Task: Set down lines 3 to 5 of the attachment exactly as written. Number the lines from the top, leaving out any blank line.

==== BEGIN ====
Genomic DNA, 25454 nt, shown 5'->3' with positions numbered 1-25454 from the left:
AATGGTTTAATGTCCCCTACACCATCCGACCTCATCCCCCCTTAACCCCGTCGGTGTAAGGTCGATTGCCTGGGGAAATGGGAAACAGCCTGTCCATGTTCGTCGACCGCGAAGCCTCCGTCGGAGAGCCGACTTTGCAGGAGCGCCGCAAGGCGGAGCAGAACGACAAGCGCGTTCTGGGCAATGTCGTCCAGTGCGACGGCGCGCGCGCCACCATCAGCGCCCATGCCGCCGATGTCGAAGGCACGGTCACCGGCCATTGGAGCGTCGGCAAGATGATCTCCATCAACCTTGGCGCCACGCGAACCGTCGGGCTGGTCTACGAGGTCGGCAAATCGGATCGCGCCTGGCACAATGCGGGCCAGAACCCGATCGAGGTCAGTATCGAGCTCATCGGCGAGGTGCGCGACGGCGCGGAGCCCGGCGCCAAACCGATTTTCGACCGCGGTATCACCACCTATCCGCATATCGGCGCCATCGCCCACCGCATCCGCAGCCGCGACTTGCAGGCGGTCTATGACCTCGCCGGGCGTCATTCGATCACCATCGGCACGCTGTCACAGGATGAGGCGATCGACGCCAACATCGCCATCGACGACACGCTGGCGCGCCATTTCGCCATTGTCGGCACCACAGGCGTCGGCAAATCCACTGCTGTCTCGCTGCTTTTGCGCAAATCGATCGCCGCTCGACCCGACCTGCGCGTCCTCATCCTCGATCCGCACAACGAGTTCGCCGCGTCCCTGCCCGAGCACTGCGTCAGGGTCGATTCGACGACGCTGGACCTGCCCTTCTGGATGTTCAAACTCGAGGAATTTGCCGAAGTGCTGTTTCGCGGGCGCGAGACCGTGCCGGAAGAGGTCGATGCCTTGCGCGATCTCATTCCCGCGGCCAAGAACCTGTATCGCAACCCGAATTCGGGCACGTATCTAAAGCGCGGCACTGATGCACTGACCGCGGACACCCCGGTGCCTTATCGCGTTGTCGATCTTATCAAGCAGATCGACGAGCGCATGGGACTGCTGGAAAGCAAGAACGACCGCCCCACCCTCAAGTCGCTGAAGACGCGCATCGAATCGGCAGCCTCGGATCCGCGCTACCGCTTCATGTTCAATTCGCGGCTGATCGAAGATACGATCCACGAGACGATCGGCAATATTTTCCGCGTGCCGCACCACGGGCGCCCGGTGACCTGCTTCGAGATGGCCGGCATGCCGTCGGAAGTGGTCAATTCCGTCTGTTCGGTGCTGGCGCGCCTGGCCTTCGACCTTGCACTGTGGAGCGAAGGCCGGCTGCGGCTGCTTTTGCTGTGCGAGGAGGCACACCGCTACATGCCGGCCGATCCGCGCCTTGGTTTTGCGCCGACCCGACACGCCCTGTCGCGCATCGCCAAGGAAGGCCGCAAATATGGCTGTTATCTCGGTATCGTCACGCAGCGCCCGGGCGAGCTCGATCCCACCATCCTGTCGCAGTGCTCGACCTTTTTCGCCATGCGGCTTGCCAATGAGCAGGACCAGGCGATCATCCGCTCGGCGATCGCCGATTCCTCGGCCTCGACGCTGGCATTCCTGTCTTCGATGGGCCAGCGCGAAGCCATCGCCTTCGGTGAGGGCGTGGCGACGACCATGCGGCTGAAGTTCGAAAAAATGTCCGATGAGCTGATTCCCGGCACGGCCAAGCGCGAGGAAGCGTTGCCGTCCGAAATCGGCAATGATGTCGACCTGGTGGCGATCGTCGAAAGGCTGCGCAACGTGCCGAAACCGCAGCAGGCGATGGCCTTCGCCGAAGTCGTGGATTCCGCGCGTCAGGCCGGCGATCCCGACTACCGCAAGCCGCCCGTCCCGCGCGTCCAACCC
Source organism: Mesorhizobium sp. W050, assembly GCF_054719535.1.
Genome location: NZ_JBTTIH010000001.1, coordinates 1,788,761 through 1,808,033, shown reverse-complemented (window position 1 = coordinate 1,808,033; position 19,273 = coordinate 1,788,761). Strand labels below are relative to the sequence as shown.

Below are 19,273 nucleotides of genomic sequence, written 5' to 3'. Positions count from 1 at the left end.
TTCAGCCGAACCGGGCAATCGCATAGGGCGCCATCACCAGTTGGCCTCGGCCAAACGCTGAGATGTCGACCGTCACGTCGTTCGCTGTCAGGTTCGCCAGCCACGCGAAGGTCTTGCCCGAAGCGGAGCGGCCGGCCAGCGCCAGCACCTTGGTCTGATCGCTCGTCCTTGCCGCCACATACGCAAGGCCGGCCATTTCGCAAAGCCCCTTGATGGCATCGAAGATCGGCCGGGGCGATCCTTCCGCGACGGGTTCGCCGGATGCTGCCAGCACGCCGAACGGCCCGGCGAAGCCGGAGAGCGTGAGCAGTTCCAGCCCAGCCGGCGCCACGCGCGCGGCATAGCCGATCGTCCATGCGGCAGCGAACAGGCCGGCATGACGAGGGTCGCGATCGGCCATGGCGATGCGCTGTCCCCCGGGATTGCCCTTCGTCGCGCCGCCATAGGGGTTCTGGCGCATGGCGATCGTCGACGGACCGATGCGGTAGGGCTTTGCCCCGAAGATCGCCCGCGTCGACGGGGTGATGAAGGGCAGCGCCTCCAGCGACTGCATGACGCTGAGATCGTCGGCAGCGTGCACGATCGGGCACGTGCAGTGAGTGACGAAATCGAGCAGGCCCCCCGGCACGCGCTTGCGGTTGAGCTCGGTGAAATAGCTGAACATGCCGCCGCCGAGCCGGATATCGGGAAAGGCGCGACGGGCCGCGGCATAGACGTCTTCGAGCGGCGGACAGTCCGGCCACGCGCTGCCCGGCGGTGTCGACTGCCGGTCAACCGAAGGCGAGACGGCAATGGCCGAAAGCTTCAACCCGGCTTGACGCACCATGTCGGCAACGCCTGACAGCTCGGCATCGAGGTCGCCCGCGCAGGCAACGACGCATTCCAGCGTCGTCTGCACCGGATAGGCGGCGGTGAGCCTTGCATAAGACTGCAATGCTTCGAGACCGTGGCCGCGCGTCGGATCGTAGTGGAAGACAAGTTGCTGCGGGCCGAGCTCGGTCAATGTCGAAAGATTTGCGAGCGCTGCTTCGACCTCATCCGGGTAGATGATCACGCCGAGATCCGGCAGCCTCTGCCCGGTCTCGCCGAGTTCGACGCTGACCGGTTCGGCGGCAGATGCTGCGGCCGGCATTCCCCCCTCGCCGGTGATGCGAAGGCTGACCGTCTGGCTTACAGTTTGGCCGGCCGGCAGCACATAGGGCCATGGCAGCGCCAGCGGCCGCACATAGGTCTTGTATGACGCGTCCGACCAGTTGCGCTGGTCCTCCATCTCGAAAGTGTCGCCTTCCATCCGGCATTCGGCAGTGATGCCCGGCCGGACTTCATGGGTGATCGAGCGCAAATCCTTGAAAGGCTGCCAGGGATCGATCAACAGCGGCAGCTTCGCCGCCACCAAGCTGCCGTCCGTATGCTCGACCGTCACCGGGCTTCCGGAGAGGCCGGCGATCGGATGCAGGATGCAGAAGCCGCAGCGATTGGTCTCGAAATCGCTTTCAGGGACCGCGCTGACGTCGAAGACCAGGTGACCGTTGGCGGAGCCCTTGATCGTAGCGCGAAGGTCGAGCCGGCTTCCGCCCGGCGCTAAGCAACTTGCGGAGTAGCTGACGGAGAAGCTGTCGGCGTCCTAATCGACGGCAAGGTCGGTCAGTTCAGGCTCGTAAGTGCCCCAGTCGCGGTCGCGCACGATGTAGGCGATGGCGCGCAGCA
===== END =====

Source organism: Mesorhizobium sp. W050, assembly GCF_054719535.1.
Genome location: NZ_JBTTIH010000001.1, coordinates 1,788,761 through 1,808,033, shown reverse-complemented (window position 1 = coordinate 1,808,033; position 19,273 = coordinate 1,788,761). Strand labels below are relative to the sequence as shown.

Below are 19,273 nucleotides of genomic sequence, written 5' to 3'. Positions count from 1 at the left end.